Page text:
As I mentioned in last week’s blog, Alpine SnowGuards has constructed a building at our location in Morrisville, VT (one town north of Stowe for those of you interested in a better grasp of our geographic region) to begin accumulating data relating to sliding snow conditions on varying roof surfaces. What exactly did we build? Keep reading….
It’s January 2nd, 2020. As I sit down to collect some thoughts for the business year and decade ahead, it’s hard to believe how quickly the last 10 years have passed. I heard a news announcer yesterday use the expression “The Roaring 20’s”. I like that. And I like that the outlook feels much more Keep reading….
Back in the summer of 2004, Brian Stearns, the President & Founder of Alpine SnowGuards, published the below article in the Slate Roof Quarterly, a quarterly newsletter we used to send out (think snail mail). The term “Attic Stock” is recognized by too few people in the slate industry. Attic stock is a reserve supply Keep reading….
To those of you who’ve been following/reading my blogs, thank you. Over the course of the next several postings, I’m confident that as a reader, you’ll begin to understand that the snow management industry, although hundreds of years old in practice, is in many ways still in its infancy. Today we face many of the Keep reading….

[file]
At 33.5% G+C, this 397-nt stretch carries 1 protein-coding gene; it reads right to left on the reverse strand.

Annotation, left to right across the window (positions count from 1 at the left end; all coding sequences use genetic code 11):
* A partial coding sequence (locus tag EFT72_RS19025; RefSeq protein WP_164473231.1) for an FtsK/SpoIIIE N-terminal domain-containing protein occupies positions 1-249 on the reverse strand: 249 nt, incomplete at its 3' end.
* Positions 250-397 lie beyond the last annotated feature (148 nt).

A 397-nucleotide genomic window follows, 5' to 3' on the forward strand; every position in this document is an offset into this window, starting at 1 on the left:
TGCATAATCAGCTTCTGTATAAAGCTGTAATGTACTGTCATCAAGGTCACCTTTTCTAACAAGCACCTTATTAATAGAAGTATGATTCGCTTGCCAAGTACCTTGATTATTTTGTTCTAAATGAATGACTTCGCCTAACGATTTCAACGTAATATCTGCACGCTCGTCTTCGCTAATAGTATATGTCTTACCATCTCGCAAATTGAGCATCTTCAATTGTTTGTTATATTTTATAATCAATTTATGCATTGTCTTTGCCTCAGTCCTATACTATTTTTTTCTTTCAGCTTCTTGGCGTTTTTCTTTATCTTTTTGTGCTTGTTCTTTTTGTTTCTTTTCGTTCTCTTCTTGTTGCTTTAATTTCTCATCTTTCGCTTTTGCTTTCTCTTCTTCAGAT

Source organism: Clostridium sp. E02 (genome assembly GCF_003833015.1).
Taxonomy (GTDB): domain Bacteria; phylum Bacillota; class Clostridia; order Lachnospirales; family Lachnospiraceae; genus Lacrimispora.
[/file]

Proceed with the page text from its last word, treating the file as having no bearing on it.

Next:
Over the course of multiple blogs, I’ve shared my opinion about the history and evolution of snow guards, as both the roofing industry and new technology have dictated. As I write and reread these postings, there are several underlying themes. One theme is that, in our quest to find better solutions to problems, change is Keep reading….
In the spirit of Halloween, a more appropriate title for this blog may have been “Trick or Treat”, or maybe “Beware. Proceed at your own risk!” Where to start? For those of you who’ve been following my blogs, you know that I’ve been focused on the evolution of the roofing industry combined with snow management Keep reading….
As we enter the early 1990’s, we can skip over talking about things like the mullet, 90210, grunge bands and big bangs. Instead, let’s focus on a variety of snow guard options that began to enter the market right around this time. Seemingly the most active of these markets in the 1990’s was standing seam Keep reading….
For those of you who read my blogs, you already know that I’m passionate about historic roofing and the evolution of the roofing industry. Starting tomorrow, the National Slate Association is hosting an event in Washington, D.C. – you can find all of the details here. This association has worked diligently to promote the understanding Keep reading….
In my last blog I talked about the significance and importance of layout for pad-style snow guards. In short, we’ve found through trial and error that pad-style snow guards that are evenly distributed over the entire roof surface do a better job of allowing snow and ice to melt in place than individual tiers of Keep reading….
The layout of snow guards has always been a highly-debated topic – one that’s continually being studied. An ASTM committee has been formed to develop a testing standard to determine what a snow guard is and what it does physically (meaning that when tested for shear and pullout loads, what will a given snow guard Keep reading….